– Picnic, a new whole hog barbecue restaurant in Durham, is now open
– It’s also one of Garden & Gun Magazine’s 5 restaurants they can’t wait to try
– The coast of NC is facing an invasion of other types of barbecue styles
“In all my pilgrimage up and down the coast, there was just very little good barbecue. The best you could hope for was to find something edible in a sea of mediocrity,” Early said. “When I go to the coast I go to eat fish. I don’t think of the coast as barbecue country.”
– The Charlotte Observer checked out Rusty’s Southern in San Francisco last week while there for Super Bowl 50 and found that the restaurant serves chopped Carolina pork and “would look and feel right at home in NoDa, or in his parents’ current hometown of Davidson”
– After last fall’s Hogs for the Cause was rained out, Home Team BBQ is having a block party March 12
-The title says it all: Two Franklin Barbecue Fans Joined in Holy Matrimony While Waiting in Line
– Our State takes on the Mallard Creek Barbecue
– Michael W Twitty with a thought-provoking piece: Barbecue is an American Tradition – of enslaved Africans and Native Americans
– How the word barbecue has “divided the coalition of the grilling”
– Friend of the blog Johnny Fugit also weighs in on how words matter when it comes to the word “barbecue”
– We linked to this article a few weeks back, but its worth another link: Tyson Ho (among others) gets a profile in Garden & Gun Magazine
– A guide to barbecue in the San Francisco bay area includes the Lexington-style joint Rusty’s Southern
Sarah Fritsche: “When I first visited Lexington Barbecue in North Carolina about a decade ago, I knew I’d met my ideal kind of ‘cue. Slow-smoked pork shoulder is finely chopped, not pulled, and served with a tangy vinegar sauce and all the fixings, which include a tomato-based red slaw and cornmeal hush puppies. Happily, thanks to Rusty’s Southern, I don’t have to book a flight to N.C. to get my fix. Prior to opening their Tenderloin restaurant earlier this spring, owner Rusty Olson and chef Francis Rubio spent time with Lexington Barbecue owner Wayne Monk to learn how to re-create the unique barbecue.”
– The 10 best barbecue restaurants in Britain, for what thats worth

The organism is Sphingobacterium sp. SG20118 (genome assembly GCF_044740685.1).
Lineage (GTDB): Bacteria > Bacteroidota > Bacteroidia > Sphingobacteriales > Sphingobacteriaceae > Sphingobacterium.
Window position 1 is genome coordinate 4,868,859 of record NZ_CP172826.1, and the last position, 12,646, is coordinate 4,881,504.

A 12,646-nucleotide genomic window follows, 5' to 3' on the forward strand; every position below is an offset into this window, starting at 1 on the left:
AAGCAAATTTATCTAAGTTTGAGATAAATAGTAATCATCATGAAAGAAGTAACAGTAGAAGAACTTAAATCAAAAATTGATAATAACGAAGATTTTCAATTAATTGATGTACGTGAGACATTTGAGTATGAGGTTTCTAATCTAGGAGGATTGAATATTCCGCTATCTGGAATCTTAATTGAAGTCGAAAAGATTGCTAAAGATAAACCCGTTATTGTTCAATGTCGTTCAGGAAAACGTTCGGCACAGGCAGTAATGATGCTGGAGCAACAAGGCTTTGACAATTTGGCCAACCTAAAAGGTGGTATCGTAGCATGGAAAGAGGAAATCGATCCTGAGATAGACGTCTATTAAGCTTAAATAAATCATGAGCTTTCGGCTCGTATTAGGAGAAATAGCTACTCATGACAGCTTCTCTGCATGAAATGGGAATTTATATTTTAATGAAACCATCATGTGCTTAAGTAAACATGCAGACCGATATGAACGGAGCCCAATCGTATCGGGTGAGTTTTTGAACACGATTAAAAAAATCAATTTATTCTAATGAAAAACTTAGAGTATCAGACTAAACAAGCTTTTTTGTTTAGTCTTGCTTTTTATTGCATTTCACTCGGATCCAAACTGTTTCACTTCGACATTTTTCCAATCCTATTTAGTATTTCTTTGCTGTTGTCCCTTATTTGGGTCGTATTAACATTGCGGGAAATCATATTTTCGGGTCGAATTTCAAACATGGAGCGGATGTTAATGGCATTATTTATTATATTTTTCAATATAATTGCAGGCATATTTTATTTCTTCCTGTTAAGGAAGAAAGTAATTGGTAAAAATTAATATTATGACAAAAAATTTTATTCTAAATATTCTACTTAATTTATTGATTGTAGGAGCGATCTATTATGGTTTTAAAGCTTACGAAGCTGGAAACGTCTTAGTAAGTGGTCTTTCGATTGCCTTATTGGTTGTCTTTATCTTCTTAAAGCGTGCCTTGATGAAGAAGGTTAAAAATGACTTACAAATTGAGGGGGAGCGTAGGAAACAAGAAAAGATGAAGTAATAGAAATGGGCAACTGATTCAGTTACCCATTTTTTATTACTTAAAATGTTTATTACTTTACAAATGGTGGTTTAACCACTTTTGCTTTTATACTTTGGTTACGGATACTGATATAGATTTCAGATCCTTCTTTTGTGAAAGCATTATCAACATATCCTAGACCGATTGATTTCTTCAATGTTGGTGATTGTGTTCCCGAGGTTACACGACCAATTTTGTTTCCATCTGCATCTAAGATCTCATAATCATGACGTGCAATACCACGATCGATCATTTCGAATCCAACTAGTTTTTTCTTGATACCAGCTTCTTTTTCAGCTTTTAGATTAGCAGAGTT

– There is a South Carolina Barbecue Association judging class this Saturday in Cheraw
– Grant’s latest joints on Marie, Let’s Eat!: Center Point Pit Barbecue in Hendersonville, TN and Bill’s Bar-B-Q in Hull, GA
– In a follow-up on Michael Symon and his quest to create “Cleveland-style” barbecue, Thrillist asks just exactly what it is (via)
– Smoking tips from a man who knows what he is talking about, Steve Raichlen
– Remember the Carolina-style barbecue joint in SF, Rusty’s Southern? Well there, “barbecue doctrine gives way to what simply tastes right” as they do their variations on NC and SC style barbecue and sauces
– EDIA, Inc, the folks behind The Great NC Barbecue Map, collaborate with Garden & Gun Magazine on 5 lesser-known NC barbecue joints
– This DC-area blog has a breakdown of the different spots around DC to try various styles of barbecue
– Red Hot & Blue opened its latest chain restaurant in Cary in early May
– Marie, Let’s Eat! visits Couch’s Barbecue in Ooltewah, TN for the second time and reiterates that its worth a stop, even if the style of barbecue is a little unique
– Robert Moss goes in deep on Central Texas sausage in his latest post for Southern Living
– Some (but not all) details on Looking Ahead to the Past BBQ, a cool sounding barbecue event around Charlotte on June 14; the location has yet to be disclosed:
The Relish Carolina event will include outdoor cooking by chef Jim Noble and his Noble Food & Pursuits team, wine pairings by Eric Solomon of European Cellars, and involvement from Dan Huntley of Dan the Pig Man Barbecue, Free Range Brewing, Haunt Bar and Unknown Brewing. Some of the proceeds will benefit The Kings Kitchen and Bakery, owned by Noble, which supports homeless programs in Charlotte.
– San Francisco gets (presumably) its first Lexington-style barbecue joint, Rusty’s Southern
Prior to the restaurant’s opening, the Olsons and Rubio did restaurant recon by visiting various barbecue joints in the Carolinas, including Wayne Monk’s famous, Beard Award-winning Lexington Barbecue in Lexington, NC. They were so impressed with Monk’s barbecue that this is the style they decided to emulate.
– 150 years ago, Raleigh did not burn. Why? Barbecue.
Union Gen. William T. Sherman stormed back into Raleigh on Monday, 150 years from the day the city was captured at the Civil War’s end, but there were a few differences this time.
Unlike the situation on April 13, 1865, this Sherman had to wait for permission to enter the North Carolina Executive Mansion. But just as he did then, Sherman reassured Raleighites that he had no intention of burning the city, a fate some Confederate cities had suffered during his drive through Georgia and the Carolinas.
“Raleigh, I didn’t burn it,” said Sherman, played by actor Ira David Wood III. “You want to know why? Barbecue.”
– Speaking of Raleigh:
– The Come-See-Me Festival in Rock Hill features the 8th annual Barbecue Cook-Off
– Barbecue beef and brisket has started to invade the Cape Fear region in eastern NC
– In DC, three Republican congressmen filed with the Federal Election Commission Tuesday an “Americans for BBQ” fundraising committee.
– Things are continuing to shape up at the Ballantyne Midwood Smokehouse